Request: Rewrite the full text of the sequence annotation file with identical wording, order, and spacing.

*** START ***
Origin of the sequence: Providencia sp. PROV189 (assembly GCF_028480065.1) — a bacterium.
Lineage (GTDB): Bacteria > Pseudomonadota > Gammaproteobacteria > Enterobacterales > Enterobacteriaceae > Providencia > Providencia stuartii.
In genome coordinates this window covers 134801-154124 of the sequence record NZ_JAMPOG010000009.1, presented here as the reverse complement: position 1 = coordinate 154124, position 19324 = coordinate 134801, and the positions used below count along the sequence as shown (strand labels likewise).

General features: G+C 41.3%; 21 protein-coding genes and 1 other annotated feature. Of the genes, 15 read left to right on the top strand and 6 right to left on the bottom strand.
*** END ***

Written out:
Origin of the sequence: Providencia sp. PROV189 (assembly GCF_028480065.1) — a bacterium.
Lineage (GTDB): Bacteria > Pseudomonadota > Gammaproteobacteria > Enterobacterales > Enterobacteriaceae > Providencia > Providencia stuartii.
In genome coordinates this window covers 134801-154124 of the sequence record NZ_JAMPOG010000009.1, presented here as the reverse complement: position 1 = coordinate 154124, position 19324 = coordinate 134801, and the positions used below count along the sequence as shown (strand labels likewise).

General features: G+C 41.3%; 21 protein-coding genes and 1 other annotated feature. Of the genes, 15 read left to right on the top strand and 6 right to left on the bottom strand.